3. Turn the sound off. When my clients get bored in meetings, I ask them to pretend they're watching a movie with the sound off. They see how people physically maneuver and gesture to gain primacy. They lean forward toward the dominant authority figure. They turn away from people with diminished power. They cut rivals off with hand gestures. You can do the same for yourself: turn the sound off and watch how people physically deal with you. Do they lean toward you or away? Are they trying to impress you or are they barely aware of your presence? If the indicators are more negative than positive, you'll know you aren't making the right impression.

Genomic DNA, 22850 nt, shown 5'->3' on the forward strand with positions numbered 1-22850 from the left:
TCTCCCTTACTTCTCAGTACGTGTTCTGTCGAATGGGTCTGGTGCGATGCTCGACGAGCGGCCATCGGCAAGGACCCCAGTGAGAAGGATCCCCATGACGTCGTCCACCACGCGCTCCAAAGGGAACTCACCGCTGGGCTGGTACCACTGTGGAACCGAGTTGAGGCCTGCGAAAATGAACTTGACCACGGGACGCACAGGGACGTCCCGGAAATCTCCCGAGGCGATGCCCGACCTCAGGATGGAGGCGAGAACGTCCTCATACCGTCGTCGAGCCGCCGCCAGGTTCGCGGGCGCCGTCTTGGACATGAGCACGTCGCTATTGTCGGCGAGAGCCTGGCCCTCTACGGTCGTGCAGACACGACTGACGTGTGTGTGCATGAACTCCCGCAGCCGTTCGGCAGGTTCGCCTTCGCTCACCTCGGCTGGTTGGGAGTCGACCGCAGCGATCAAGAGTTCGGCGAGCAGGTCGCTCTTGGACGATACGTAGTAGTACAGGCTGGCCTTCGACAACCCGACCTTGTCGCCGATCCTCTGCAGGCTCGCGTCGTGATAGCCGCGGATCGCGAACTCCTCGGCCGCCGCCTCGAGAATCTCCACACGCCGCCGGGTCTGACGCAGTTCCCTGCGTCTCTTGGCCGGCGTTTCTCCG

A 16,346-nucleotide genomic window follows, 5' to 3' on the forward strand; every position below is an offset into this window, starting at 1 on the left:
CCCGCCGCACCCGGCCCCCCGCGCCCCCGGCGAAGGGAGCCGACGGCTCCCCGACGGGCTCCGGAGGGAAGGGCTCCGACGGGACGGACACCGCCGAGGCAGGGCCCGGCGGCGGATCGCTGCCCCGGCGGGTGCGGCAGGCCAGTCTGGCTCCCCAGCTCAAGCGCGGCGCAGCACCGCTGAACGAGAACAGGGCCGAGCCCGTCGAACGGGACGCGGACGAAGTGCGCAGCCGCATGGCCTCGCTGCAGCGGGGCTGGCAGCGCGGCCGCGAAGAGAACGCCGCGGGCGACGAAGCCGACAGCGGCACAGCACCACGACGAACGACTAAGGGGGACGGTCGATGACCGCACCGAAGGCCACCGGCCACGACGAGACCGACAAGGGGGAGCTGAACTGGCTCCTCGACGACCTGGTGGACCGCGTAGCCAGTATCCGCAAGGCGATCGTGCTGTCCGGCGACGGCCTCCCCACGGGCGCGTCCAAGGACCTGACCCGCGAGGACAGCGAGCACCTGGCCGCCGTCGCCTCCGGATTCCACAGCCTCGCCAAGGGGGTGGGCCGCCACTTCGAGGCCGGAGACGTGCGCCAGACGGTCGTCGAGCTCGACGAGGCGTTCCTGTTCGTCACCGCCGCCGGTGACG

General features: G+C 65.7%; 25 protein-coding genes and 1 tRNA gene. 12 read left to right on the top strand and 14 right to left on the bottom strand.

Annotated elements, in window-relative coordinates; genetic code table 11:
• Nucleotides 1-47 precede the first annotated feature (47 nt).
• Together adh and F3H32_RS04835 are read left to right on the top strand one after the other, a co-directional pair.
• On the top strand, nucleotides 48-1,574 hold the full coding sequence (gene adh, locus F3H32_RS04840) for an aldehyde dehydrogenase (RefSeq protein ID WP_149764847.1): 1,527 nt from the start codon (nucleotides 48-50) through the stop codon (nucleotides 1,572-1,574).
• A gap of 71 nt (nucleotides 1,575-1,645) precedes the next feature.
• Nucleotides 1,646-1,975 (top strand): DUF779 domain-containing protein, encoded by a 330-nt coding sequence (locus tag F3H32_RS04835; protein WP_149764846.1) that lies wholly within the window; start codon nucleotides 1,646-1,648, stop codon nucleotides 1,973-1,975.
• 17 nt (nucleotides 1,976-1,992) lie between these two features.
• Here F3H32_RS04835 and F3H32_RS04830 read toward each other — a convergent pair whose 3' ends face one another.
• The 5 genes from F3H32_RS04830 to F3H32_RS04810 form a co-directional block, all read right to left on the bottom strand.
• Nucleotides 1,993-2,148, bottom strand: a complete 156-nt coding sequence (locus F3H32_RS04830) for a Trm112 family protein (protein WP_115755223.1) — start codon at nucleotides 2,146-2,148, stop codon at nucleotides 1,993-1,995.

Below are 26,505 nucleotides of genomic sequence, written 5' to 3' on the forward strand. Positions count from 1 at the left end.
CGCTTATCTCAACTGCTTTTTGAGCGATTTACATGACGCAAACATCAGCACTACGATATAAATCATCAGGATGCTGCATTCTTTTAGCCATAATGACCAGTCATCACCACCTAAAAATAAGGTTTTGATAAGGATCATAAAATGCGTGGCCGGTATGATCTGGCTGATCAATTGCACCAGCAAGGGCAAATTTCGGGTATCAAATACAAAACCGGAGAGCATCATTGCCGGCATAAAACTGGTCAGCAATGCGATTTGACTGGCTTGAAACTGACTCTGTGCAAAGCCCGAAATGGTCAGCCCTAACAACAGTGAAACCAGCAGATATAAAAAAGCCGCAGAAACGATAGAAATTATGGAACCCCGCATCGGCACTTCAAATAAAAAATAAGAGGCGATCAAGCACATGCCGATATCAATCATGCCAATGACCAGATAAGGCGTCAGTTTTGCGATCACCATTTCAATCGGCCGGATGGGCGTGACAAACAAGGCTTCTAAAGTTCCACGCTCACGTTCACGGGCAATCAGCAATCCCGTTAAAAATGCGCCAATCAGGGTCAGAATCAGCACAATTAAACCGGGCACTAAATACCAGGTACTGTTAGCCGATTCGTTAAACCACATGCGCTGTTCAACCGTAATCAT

4. Complete the sentence. Pick one thing you want to get better at. Then list the positive benefits that will accrue if you achieve your goal. For example, "I want to get in better shape. If I get in shape, one benefit to me is that . . . I will live longer." That's one benefit. Then keep doing it. "If I get in shape, I'll feel better about myself." That's two. Keep going until you exhaust the benefits. As you get deeper into your list, the answers become less corporately correct and more personal. That's when you realize you've hit on an interpersonal skill that you really want and need to improve.